The COVID-19 pandemic has had a devastating effect on Mexican outbound travel, with the number of trips falling by 73%. This figure is the second-highest fall in the Americas, after Peru (76%). Despite commercial flights operating throughout the year at a limited capacity, many countries were reluctant to open their borders amid Mexico’s high COVID-19 infection and death rate. Ultimately, this has led to a devastating drop in outbound travel which will not recover until 2024, according to GlobalData, a leading data and analytics company.
Craig Bradley, Associate Travel and Tourism Analyst at GlobalData, comments: “Many foreign government officials are under pressure to make the right decisions when it comes to travel. Unfortunately, they take the view that countries with high rates of infection and deaths are a risk to the safety of other destinations. Consequently, many international governments have made it almost impossible for Mexicans to enter their borders or at least made it very difficult.”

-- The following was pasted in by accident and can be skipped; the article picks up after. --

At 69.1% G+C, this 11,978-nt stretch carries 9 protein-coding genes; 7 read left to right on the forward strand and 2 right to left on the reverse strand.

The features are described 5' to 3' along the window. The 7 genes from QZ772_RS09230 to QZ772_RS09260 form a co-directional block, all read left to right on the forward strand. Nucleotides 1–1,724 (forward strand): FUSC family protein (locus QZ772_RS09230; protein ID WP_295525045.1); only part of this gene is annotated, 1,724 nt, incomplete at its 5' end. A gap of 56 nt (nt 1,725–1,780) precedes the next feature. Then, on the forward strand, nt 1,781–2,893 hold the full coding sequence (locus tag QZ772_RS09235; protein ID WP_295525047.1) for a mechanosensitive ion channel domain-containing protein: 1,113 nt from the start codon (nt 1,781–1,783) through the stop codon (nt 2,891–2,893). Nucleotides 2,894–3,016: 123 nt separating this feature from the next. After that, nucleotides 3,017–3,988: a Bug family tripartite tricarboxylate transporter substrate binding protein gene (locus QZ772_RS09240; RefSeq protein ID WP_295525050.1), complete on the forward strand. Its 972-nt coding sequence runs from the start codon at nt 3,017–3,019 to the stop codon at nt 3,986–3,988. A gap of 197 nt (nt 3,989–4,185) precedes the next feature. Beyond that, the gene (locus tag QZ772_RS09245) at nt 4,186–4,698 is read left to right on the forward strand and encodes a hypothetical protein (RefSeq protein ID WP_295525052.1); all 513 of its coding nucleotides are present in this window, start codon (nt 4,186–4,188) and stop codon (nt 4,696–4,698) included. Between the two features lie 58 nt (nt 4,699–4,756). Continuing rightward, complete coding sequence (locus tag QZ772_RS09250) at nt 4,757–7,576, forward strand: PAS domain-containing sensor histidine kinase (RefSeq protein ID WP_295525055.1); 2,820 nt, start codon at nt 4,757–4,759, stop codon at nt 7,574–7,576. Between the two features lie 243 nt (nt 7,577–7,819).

Mexico’s short-term recovery will depend heavily on its thriving domestic tourism market. Like many other regions, GlobalData projections show domestic trips will recover by 2022.
Bradley continues: “While figures are not guaranteed, the surge in staycation bookings is a global trend. The easing of travel restrictions was slower than expected, and health and safety fears remain a key motivator for domestic tourism.
“Mexico’s domestic tourism market is sizeable. In 2019, there were approximately 275 million domestic trips. Unfortunately, the figure fell by 55% in 2020. As a result, the Mexican Government faces a challenging time. The tourism sector offers jobs and income for many businesses, but the officials may need to consider whether it is safe to promote domestic tourism in the near future as the pandemic continues to hit hard in Mexico.”